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How Raymond James Is Boosting Employee Advisors

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Very few weeks go by when Raymond James (RJF) hasn’t announced a team of new recruits for its Private Client Group of financial advisors.

In June the firm announced its biggest get yet — the Americas Group in South Florida, which left Morgan Stanley and has about $2.4 billion for both retail and institutional clients. And in July Raymond James opened its first employee office in Northern Vermont when Catamount Financial Advisors joined.

These new recruits followed the firm’s announcement in May that it had hired three new regional directors to help boost its recruiting — two in the Northeast.

Tash Elwyn, head of the Raymond James Private Client Group for its employee advisor channel, tells ThinkAdvisor that the “recruitment and growth  opportunities” on the East and West coasts “appear to be near infinite.”

The firm’s Private Client Group is primarily comprised of its employee broker/dealer channel called Raymond James & Associates (RJA), which Elwyn directs, and Raymond James Financial Services (RJFS), its independent contractor broker/dealer. The Private Client Group accounts for about 70% of the firm’s revenues.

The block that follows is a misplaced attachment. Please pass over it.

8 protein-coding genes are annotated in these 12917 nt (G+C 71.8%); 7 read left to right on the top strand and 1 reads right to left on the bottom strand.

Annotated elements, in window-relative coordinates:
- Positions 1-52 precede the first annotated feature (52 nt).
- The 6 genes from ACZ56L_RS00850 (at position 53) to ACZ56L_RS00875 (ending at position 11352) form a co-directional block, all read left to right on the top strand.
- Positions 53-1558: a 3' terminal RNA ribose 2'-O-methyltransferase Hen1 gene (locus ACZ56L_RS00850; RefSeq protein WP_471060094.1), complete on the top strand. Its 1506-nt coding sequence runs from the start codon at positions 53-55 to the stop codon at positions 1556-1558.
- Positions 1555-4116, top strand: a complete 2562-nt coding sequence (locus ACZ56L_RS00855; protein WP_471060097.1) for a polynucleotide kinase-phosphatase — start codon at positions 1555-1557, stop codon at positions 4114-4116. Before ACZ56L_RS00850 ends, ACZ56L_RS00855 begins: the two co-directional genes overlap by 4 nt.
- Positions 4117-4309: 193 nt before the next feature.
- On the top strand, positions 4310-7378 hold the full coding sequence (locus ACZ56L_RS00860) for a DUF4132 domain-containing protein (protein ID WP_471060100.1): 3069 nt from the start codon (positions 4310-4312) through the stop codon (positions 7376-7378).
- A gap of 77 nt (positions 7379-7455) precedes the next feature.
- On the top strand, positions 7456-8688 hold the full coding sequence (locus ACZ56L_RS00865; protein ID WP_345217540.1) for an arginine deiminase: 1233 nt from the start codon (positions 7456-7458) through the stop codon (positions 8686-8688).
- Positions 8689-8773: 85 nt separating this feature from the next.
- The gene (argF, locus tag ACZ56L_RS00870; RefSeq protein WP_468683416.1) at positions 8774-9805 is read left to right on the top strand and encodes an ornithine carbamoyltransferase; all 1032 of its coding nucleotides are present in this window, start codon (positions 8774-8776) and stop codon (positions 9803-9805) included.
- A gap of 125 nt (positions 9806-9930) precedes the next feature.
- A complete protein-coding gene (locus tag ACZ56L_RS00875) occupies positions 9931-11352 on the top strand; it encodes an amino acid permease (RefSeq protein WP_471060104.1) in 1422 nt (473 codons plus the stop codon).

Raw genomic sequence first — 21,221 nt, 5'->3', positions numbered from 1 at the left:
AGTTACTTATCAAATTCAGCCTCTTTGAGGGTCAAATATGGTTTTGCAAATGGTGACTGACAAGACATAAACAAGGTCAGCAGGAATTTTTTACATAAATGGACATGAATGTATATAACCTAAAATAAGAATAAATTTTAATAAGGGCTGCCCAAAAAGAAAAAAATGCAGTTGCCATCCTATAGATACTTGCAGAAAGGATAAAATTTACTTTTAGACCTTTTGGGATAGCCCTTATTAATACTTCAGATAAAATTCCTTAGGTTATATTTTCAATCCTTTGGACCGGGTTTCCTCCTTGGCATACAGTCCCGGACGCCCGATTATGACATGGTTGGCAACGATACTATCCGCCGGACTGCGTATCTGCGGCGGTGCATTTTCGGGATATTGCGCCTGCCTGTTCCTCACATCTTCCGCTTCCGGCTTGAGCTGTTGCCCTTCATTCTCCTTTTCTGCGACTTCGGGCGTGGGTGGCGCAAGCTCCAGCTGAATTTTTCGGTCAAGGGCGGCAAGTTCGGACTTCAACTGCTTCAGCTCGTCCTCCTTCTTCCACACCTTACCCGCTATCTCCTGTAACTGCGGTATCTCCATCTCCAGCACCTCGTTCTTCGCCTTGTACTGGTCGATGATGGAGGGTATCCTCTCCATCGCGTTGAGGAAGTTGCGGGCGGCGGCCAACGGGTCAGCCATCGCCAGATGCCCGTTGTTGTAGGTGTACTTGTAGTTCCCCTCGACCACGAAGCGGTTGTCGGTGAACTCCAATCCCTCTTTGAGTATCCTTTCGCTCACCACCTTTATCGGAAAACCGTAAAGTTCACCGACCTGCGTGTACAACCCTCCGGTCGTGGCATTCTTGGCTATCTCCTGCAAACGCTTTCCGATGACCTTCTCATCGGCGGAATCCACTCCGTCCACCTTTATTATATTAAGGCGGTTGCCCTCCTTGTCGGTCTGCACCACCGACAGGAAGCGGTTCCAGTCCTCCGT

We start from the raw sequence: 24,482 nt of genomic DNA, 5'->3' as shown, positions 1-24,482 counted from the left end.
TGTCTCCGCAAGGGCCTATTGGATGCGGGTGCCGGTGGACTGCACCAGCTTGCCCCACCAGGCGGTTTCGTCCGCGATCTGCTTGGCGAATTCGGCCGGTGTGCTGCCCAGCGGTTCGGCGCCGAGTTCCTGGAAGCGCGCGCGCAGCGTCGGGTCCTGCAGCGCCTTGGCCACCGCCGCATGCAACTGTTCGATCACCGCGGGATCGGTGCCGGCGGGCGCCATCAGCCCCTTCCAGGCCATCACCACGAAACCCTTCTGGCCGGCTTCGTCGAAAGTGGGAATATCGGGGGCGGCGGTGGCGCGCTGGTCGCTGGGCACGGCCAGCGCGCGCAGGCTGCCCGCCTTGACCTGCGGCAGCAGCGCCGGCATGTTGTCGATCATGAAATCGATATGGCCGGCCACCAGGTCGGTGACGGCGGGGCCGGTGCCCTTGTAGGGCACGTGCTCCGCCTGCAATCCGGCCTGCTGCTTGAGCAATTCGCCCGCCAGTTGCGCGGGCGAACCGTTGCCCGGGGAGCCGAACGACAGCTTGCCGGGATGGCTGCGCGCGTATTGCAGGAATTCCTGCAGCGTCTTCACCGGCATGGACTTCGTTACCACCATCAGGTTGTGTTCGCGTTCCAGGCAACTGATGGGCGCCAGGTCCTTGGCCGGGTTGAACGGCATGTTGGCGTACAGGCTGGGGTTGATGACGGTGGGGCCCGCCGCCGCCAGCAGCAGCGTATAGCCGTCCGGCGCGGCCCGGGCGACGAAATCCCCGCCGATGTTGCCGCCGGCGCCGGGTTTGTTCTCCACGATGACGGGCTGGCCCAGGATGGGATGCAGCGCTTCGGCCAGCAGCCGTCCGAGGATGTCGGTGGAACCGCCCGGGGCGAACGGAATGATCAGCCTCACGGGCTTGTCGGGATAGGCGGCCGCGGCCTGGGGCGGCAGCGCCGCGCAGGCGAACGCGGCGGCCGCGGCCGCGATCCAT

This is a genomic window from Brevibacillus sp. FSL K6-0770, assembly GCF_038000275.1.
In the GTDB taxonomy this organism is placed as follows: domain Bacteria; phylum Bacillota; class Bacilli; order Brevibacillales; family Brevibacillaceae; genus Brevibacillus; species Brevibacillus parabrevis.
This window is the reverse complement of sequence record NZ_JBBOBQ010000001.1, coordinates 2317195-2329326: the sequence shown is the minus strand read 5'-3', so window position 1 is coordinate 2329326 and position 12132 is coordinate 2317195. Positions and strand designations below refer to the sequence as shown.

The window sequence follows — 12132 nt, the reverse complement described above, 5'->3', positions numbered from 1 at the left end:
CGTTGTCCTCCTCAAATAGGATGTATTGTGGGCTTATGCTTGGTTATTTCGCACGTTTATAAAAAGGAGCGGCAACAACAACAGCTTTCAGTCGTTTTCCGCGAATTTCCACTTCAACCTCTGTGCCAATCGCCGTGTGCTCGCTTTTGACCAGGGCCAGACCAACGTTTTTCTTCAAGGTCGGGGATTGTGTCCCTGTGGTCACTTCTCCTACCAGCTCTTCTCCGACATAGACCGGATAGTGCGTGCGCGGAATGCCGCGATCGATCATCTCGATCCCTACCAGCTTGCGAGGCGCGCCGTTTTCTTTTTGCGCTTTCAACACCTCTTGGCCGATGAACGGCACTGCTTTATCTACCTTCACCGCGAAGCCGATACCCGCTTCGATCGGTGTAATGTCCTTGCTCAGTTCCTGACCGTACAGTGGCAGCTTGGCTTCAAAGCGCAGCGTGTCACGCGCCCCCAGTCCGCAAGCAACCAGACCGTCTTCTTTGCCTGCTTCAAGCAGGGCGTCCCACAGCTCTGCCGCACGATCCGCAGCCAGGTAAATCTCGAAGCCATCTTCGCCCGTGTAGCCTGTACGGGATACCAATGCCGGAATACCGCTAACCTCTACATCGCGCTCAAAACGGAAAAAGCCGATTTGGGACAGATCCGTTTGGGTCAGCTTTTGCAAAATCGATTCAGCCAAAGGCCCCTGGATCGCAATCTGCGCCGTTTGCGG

When Elwyn launched the firm’s campaign to increase the number of employee branches and advisors on the East and West coasts in 2012, RJA had 34 branches in the Northeast and 10 on the West Coast.  Three years later it has 45 branches in the Northeast (10 are in New England) and 19 on the West Coast, up 32% and 90%, respectively.

Elwyn was in the Springfield, Massachusetts, RJA office last week to celebrate the relocation and expansion of the office — RJA’s first New England branch, which opened a little over nine years ago with five advisors. Now there are 12, with space for even more.

 “When we first came here we had probably $1-1.25 million in revenues and zero assets under management,” said Vincent Petrangelo, branch manager of the Springfield office. “This year we will exceed $5 million in revenues with about $1 billion in assets.”

Petrangelo said he came from a major wirehouse and moved to Raymond James because it was “client-centric” and “advisor-focused.”

“There is a thirst in these markets for advisors to affiliate with a firm that’s simultaneously big enough to have access to technology and intellectual capital to serve clients [and has] a culture small enough to have accessibility to home office support,” said Elwyn.

RJA, in turn, is “looking for opportunities to affiliate with advisors that share the firm’s values — “clients come first” — incorporating a “servant leader mentality” which the firm also uses. To paraphrase Elwyn, RJA’s advisors work for their clients and RJA works for its advisors. “I work for our financial advisors, not the other way around,” said Elwyn.

Raymond James had 6,384 advisors as of the end of the March 2015 — 39% from RJA and 54% from RJFS; the remainder affiliated with the firm’s U.K. and Canadian units. 

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